My third wife was not completely convinced, aware of the danger I could put myself in at work, and concerned other people misunderstand me, because there is still so much education to be done. However, since 2000 I have again been productive and successful, working full-time,  getting remarried, and having two books of poetry published. I’m tempted to put up my “long resume” to help people understand that it is possible for someone with mental illness, such as depression, for example, to do a lot of good work, and I have been working hard since I was 17.

I self identified to the HR department at work, and to my boss, and last spring to my colleagues at a staff meeting during Mental Health Week. I cried again, but was no longer ashamed. I still have my job, and the support of my colleagues. I have just filed $300 drug claim for the last month, and glad to have a benefit plan that will get most of that back to me. In addition to the medications (see M in Vicipedia) I take for chronic depression, I’m taking medication for pain caused by osteoarthritis. While my mental and emotional health is getting stronger, my body has reminded me it has a mind of its own. I am having foot reconstruction surgery in January and a hip replacement in May or June. But that’s another story.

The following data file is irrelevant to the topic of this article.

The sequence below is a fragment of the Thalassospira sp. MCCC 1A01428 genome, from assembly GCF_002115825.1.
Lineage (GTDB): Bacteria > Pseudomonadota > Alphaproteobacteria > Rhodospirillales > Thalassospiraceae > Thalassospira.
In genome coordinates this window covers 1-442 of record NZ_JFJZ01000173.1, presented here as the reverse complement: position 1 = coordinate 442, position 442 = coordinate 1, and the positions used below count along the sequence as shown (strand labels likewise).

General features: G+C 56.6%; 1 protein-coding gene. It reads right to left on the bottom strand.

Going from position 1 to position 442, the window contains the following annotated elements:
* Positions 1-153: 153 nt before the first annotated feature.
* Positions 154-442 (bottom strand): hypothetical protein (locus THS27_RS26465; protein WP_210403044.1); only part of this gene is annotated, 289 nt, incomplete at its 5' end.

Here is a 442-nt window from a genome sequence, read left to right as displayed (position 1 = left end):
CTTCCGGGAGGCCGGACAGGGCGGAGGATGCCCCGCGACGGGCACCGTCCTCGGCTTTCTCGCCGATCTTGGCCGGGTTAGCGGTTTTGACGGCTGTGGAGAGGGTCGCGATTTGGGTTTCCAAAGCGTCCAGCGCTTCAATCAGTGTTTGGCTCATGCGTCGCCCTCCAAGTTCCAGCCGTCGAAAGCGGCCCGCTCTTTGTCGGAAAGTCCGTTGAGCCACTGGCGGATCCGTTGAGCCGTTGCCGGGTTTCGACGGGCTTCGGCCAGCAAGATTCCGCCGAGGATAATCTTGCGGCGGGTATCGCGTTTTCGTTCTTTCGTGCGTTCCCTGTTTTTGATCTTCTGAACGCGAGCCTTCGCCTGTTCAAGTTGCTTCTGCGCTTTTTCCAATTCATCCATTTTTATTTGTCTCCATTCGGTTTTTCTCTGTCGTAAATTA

Going public on my website isn’t a big step beyond what I’ve already got up here. It’s been prompted by a visit to the new CMHA – Winnipeg Regional office on Portage Avenue in the old CJOB building. I visited this week to understand the differences between the provincial and regional branches and see what potential there might be for volunteering.